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Blood Donation Shortage Explained

KOMO TV, Seattle

Associated Press article highlighting executive media coaching for Red Cross Chief Medical Officer and other directors as they explain the difficulty of recruiting blood donors with ever expanding donor restrictions.

Red Cross Faces Summer Blood Shortage In Northwest

PORTLAND, ORE. - The American Red Cross Faces a growing blood shortage as summer donations slack off and hospitals require more units for medical procedures. 

The Pacific Northwest region has less than a one-day supply of the four most in-demand types of blood, said Darrin Greenlee, director of donor services.

Over the last two weeks, the Portland-based branch has seen a steady decline in its blood supplies, Greenlee said. Type-O blood, the universal donor, is in highest demand.

Blood donation traditionally slows down in the summer, he said, when regular schedules are interrupted for vacations.

"Often blood donation is the first thing that gets knocked off the to-do list," Greenlee said.

That's bad news for the 81 hospitals in Oregon, Washington and southeast Alaska that rely on Red Cross blood. They're used to setting aside a three-day blood supply.

All hospitals currently have enough blood to care for cancer patients and crash victims, Greenlee said. But if a major disaster hits, they could be caught off-guard.

Dr. Lance Trainor, the region's chief medical officer, said the demand for blood is mounting as medical procedures such as bone marrow transplants and chemotherapy become more common.

Plus, the Red Cross faces a shrinking donor population, he said. Its oldest, most reliable donors - the World War II-era population known as Generation Give - are becoming blood users as they age.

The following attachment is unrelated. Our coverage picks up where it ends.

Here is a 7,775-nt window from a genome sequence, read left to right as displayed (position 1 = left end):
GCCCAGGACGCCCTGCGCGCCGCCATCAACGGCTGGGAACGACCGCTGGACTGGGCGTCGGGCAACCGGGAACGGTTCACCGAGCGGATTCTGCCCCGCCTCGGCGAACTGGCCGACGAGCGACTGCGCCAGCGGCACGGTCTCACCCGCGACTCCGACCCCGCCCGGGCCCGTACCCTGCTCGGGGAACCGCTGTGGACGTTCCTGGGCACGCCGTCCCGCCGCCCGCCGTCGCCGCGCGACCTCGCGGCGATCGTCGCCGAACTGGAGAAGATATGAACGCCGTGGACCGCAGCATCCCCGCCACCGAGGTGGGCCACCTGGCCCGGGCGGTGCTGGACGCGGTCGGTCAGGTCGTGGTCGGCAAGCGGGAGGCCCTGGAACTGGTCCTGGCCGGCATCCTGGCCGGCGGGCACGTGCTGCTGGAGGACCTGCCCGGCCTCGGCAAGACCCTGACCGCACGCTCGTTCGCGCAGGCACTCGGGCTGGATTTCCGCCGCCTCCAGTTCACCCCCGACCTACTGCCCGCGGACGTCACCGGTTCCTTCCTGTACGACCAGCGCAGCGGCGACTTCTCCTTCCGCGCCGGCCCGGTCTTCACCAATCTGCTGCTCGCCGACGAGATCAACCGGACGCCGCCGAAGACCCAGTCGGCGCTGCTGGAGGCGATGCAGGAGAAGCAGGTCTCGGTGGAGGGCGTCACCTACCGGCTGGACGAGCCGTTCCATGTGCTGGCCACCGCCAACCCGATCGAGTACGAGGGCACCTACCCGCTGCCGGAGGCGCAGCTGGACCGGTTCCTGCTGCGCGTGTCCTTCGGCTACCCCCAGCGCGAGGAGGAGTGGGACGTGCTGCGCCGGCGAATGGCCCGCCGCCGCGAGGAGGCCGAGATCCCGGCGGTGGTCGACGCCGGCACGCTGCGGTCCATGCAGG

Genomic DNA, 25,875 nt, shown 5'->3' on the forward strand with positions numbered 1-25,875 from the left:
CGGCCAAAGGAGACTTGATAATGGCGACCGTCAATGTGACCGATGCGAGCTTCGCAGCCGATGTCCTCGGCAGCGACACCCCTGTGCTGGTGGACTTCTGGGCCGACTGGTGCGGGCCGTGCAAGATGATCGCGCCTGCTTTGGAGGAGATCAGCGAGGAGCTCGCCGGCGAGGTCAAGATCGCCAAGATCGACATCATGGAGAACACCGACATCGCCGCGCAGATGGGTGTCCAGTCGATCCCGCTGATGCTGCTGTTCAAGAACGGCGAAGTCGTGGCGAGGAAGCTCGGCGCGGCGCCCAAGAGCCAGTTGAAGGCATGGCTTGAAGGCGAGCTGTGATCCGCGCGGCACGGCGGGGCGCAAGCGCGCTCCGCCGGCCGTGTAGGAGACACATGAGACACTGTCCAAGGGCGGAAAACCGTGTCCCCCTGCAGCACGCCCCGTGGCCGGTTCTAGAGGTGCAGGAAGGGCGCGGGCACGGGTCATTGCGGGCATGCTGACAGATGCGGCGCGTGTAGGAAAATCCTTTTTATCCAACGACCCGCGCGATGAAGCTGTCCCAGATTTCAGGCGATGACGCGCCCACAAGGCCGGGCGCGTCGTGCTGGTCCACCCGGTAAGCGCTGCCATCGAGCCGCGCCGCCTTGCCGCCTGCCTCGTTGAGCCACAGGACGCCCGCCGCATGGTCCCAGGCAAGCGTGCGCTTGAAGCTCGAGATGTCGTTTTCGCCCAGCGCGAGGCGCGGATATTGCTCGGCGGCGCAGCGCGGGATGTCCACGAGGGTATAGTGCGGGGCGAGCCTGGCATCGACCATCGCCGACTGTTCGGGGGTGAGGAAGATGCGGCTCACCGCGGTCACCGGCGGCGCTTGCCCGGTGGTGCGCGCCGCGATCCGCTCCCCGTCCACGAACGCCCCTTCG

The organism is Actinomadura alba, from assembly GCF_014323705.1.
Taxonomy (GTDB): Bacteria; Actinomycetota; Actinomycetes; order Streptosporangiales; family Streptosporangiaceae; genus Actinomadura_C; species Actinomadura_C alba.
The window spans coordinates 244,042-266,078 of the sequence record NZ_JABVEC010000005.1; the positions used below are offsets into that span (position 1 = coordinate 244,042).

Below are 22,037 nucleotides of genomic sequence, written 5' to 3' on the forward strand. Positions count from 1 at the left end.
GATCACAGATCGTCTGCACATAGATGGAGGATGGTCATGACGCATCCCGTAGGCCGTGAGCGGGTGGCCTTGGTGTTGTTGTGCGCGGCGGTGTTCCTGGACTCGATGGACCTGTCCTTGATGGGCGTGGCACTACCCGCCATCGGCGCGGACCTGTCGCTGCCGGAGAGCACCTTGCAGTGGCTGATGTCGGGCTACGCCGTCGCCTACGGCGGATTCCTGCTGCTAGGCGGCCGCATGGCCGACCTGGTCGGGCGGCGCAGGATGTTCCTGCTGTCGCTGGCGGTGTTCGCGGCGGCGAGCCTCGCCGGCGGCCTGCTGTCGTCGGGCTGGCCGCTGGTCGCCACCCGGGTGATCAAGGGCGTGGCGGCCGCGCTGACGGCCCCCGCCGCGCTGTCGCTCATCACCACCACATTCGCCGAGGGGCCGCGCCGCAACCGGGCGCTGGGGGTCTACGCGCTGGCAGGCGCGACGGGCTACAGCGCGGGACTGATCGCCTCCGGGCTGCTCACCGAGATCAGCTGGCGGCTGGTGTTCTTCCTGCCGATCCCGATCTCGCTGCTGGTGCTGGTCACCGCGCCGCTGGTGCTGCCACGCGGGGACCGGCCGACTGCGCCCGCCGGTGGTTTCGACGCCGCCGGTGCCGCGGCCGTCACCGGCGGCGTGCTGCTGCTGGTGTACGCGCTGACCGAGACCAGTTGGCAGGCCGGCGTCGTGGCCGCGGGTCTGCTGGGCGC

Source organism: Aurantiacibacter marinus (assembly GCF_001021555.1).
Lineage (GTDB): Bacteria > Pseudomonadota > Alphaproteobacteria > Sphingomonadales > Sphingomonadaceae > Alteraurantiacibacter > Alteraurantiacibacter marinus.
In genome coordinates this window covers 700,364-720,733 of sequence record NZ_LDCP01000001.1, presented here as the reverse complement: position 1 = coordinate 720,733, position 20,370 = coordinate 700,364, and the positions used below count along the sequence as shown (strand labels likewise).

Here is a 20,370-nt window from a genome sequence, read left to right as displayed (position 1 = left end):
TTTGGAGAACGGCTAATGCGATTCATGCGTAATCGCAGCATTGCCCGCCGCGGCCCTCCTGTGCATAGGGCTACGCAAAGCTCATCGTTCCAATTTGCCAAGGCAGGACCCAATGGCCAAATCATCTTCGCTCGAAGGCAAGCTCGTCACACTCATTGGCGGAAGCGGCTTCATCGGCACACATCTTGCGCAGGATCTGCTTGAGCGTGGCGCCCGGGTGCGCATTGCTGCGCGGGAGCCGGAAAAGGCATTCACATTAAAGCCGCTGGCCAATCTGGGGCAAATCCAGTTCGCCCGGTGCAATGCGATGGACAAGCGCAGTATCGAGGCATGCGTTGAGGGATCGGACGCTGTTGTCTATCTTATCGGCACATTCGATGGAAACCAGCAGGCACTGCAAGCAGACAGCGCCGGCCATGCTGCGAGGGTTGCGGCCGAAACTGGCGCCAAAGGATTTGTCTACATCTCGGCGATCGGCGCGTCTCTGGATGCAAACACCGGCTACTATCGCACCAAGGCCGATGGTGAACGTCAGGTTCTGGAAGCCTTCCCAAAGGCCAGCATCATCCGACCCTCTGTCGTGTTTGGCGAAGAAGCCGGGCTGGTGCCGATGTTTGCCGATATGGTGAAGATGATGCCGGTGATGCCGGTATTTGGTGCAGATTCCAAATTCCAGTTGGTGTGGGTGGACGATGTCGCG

Travel restrictions designed to prevent the spread of mad cow disease dropped donors by 2 percent, Trainor said. And there are measures to avoid HIV, hepatitis and other diseases.

Of the remaining donors, half give blood only once a year, he said.

That's left the organization relying increasingly on people like recent first-time donor Marie Lee.

The Vancouver resident received blood in 1991 when she started bleeding uncontrollably after a hysterectomy.

Lee, 51, doesn't know who donated those lifesaving units.

"I'm just thankful that they did," she said. "I'm just thankful it was there."

So when Lee heard the Red Cross had low supplies of her blood type - B-positive - she jumped at the opportunity to give some back. She brought her mother-in-law, Rita Lee of Beaverton, along to donate.

This summer, the Red Cross hopes to draw donors to more than 500 blood drives scheduled throughout the Northwest, spokeswoman Amanda Calnan-Vowels said. Some revolve around social events, such as Saturday's Rock and Roll Up Your Sleeve.

Another promotional effort, a convoy from the Save a Life Tour 2003, recently rolled through the Northwest. The convoy, now in Utah, pairs educational and entertainment events with an interactive, mobile museum on blood donation.

"Certain groups of donors need that type of enticement," said Greenlee, the director of donor services. Others have busy schedules that require blood drives come to them.

Either way, Calnan-Vowels said, it's imperative that first-time and repeat donors do their part. The Red Cross wants to collect 1,000 pints a day.

"Cancer doesn't have a summer holiday," she said. "Accidents don't go on vacation."

For More Information:

You can call 1-877-24BLOOD (242-5663) to set up an appointment to give blood. Also, visit these Web sites for more information: